Helping You Learn, Progress And Succeed In Brazilian Jiu Jitsu
One of the greatest discoveries of my life has been the work of Moshe Feldenkrais, the judo master with a busted knee who learned a new way to train the body and movement.
His teachings have changed the way that I approach everything that I do, especially how I teach Brazilian Jiu Jitsu at my school in Baltimore.
His ideas are such a radical departure from what I have known and considered to be true that they make me question all I thought I knew.
I remember one jiu jitsu training session from my blue belt days. I went against a very strong and fit white belt, who wore me down, passed my guard and trapped me in side control. I couldn't get out. A jiu jitsu nightmare. Only the end of the round saved me.
Traveled to Virgina for a weekend of training with my crew at Virginia Beach Jiu Jitsu. Got some awesome rolls and see how much everyone has improved.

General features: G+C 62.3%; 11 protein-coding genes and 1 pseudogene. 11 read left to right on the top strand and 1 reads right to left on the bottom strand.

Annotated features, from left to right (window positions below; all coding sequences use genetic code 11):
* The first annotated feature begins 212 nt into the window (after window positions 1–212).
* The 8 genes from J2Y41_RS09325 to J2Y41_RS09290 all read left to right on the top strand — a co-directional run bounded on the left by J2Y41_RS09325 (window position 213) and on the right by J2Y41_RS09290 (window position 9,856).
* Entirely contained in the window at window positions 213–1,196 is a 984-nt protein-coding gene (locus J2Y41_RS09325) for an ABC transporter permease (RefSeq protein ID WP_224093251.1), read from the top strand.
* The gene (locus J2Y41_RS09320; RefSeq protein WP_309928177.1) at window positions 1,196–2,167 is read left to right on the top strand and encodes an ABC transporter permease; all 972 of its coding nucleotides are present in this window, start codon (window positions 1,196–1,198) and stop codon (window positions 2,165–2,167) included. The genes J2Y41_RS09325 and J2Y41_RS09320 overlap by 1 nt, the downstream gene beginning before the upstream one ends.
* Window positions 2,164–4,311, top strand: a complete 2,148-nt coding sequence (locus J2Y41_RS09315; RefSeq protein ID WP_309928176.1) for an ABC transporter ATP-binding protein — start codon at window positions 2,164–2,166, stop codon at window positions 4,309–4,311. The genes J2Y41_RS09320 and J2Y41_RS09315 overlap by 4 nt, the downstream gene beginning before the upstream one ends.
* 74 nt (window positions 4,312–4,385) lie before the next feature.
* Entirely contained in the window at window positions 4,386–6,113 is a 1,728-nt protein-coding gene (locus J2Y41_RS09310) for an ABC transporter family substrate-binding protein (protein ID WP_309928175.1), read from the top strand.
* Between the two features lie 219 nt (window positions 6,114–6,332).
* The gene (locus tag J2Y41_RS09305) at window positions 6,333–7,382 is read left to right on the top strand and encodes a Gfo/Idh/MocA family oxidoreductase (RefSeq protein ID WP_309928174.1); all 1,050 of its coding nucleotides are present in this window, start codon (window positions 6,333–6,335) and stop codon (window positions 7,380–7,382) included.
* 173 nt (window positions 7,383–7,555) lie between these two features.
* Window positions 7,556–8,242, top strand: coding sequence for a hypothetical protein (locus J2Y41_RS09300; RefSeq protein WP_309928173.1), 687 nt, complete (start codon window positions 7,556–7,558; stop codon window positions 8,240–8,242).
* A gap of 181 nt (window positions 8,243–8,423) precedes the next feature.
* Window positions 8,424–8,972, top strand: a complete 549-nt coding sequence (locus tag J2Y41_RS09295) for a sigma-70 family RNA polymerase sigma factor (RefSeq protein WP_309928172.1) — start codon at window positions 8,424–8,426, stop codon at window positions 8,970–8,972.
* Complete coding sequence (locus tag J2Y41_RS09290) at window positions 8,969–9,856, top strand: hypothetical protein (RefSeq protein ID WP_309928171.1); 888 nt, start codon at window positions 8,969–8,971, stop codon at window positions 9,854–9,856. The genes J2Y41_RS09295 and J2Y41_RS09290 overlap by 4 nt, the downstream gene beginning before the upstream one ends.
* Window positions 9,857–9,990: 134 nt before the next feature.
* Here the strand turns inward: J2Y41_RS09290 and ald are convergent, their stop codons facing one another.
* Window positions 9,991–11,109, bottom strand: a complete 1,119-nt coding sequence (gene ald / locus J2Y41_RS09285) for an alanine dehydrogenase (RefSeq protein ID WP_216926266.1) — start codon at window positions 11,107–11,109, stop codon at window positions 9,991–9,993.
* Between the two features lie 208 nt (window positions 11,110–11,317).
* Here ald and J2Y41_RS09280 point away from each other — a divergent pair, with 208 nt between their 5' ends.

Once I started studying the Feldenkrais method and using it within my jiu jitsu training, everything that I did changed. The first thing that I learned, and then applied to my Brazilian Jiu Jitsu, was how we do something is much more important than what we do.
I believe there is one reason, one reason above all others, that I am still training in Brazilian Jiu Jitsu nearly 20 years since I started.
Because it is the most fun I've ever had.
John David Emmett is a black belt in Brazilian Jiu Jitsu with an interest in learning theory, movement, neuroscience, and the Feldenkrais method. He teaches at Zenyo Jiu Jitsu in Baltimore.